How B2B merchants can learn from B2C embedded payments

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B2B businesses understand the importance of developing payment strategies that can stand the test of time. As customers’ digital needs and expectations grow, these strategies should include a plan on how to incorporate embedded payments, which B2B businesses can learn from popular B2C use cases. For example, Uber introduced and normalized embedded payments where the consumer can have a car arrive at their exact location, be taken to their destination and pay for that ride at the touch of one button. This B2C transaction ease is what B2B customers are more commonly expecting from their retailers.

As the delta between B2C buyers and B2B buyers has collapsed during the pandemic, merchants must look to offer fast, convenient and seamless digital procurement and provisioning. Digitization is what consumers expect and it’s only a matter of time before all B2B buyers expect a one-click payment solution as well. Embedded payments can enable that invisibility and help B2B companies attract and retain customers, but it’s important to work with a partner who can help get it right. Here are the top three considerations for merchants looking to embrace faster, smarter B2B transactions with an embedded payments solution:

1. B2C and B2B customers have different payments needs.

In comparison to B2C transactions, B2B transactions are usually more complex. Traditional payment methods, such as debit or credit cards, are used in B2C transactions between a single stakeholder and the merchant. On the other hand, B2B transactions can involve multiple stakeholders, such as the purchaser, the budget owner, the procurement group, the accounts payable team, as well as many different payment options, like trade credit, purchasing cards, and credit cards. When considering embedded payments, it’s important to make sure that the solution can meet the unique needs of all parties involved in the process. Smart B2B embedded payments should help the merchant improve cashflow by allowing buyers to receive invoices daily, weekly, or monthly and make payments on terms that they control. It’s also critical to allow for ways to add data, like PO numbers, to invoices and support integrations into Procure-to-Pay and Enterprise Resource Planning platforms. While embedded payments require a significant amount of behind-the-scenes orchestration, the speed and ease in which transactions take place is transformational for the consumer.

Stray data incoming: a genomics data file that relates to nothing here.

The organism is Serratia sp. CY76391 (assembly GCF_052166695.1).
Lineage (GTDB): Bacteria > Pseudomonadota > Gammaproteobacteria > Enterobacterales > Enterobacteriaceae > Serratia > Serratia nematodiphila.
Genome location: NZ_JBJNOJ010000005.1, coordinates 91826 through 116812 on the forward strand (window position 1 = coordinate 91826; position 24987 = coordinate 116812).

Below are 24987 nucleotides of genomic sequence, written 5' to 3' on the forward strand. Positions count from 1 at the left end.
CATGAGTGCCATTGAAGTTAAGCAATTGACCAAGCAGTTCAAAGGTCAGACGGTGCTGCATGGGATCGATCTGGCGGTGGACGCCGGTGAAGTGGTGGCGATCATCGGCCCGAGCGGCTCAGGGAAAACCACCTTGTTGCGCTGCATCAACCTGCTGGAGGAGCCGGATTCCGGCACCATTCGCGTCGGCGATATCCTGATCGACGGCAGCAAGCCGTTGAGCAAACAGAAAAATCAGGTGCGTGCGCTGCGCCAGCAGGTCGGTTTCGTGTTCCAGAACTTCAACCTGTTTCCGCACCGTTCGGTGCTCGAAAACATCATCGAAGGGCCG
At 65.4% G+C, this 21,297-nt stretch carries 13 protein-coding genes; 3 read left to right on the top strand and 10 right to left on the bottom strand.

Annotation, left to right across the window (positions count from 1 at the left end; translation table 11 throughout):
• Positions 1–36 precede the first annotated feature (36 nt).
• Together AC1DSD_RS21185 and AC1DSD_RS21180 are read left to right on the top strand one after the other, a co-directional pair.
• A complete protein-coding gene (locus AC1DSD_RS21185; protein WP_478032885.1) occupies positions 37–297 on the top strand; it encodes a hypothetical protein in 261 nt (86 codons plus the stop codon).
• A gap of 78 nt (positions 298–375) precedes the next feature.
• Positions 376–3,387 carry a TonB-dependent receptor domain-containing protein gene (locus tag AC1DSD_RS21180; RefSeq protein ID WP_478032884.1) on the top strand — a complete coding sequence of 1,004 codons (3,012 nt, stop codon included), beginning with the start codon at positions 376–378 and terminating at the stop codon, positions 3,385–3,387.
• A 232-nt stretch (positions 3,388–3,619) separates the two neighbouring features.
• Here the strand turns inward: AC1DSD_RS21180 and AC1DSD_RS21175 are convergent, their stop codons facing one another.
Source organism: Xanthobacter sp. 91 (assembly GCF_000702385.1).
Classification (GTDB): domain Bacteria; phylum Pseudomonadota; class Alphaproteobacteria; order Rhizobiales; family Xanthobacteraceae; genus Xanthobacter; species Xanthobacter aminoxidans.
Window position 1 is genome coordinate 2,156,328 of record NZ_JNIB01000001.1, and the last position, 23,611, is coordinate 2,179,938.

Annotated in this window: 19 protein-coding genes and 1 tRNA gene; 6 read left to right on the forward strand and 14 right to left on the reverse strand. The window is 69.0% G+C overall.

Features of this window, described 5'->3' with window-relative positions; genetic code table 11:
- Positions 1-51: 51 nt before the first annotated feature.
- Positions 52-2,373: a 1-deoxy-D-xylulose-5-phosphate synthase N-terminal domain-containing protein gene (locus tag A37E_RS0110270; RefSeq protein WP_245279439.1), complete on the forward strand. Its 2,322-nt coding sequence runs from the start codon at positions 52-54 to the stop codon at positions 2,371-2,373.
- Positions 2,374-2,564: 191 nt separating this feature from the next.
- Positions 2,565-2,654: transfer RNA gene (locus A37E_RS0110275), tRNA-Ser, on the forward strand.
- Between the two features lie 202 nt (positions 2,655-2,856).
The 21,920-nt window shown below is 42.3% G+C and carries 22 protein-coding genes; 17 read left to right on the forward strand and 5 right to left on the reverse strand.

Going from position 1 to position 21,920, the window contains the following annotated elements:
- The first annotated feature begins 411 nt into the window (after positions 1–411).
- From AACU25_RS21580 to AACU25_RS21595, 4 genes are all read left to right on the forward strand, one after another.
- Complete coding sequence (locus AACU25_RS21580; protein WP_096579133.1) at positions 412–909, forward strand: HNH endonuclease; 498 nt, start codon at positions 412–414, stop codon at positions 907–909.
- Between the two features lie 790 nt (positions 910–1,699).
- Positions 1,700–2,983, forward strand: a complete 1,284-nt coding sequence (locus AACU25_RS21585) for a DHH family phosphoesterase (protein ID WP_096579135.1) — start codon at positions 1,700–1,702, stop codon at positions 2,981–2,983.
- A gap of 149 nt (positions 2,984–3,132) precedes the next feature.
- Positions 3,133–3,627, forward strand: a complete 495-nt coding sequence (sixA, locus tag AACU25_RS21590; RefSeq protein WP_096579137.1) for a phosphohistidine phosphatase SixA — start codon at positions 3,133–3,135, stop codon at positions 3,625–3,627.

2. Embedded payments help build experience loyalty.

Embedded payments make a merchant easier to do business with by letting the buyer interact, and transact, on their preferred terms. This builds experience loyalty over time between the buyer and merchant, as the transaction is more seamless. Business customers prefer to purchase using trade credit and spend at a higher rate and frequently with a business when they have a dedicated financial relationship and credit line. It’s important that the credit issuance experience is quick and instantaneous. In the move to digitization, instant decisioning is a key component and can be a determining factor for success in the sales process.

3. Protect yourself against business identity theft and fraud.

Having transactions take place entirely online has increased the risk of business identity theft and other forms of digital fraud. Merchants who are in a growth phase need to be especially cautious to manage the risk associated with invoice fraud when dealing with multiple vendors. A partner with a strong track record of risk decisioning and fraud detection is critical step in implementing an embedded payment strategy. Recent research found that 98% of B2B retailers, manufacturers and marketplaces have been victims of fraud or have missed opportunities to do business with firms that were later revealed to be legitimate. As a result, these businesses have lost 3.5% of their annual sales revenues on average.

It is critical for B2B merchants to stay on top of consumer trends to remain competitive in today’s age. B2B customers now have the same expectations for seamless, invisible payments in their B2B purchasing that they have come to expect in their B2C transactions. An embedded payments process should be on the list of considerations for any B2B merchant that is looking to expand and build their brand or else they may be overlooked by the competition.

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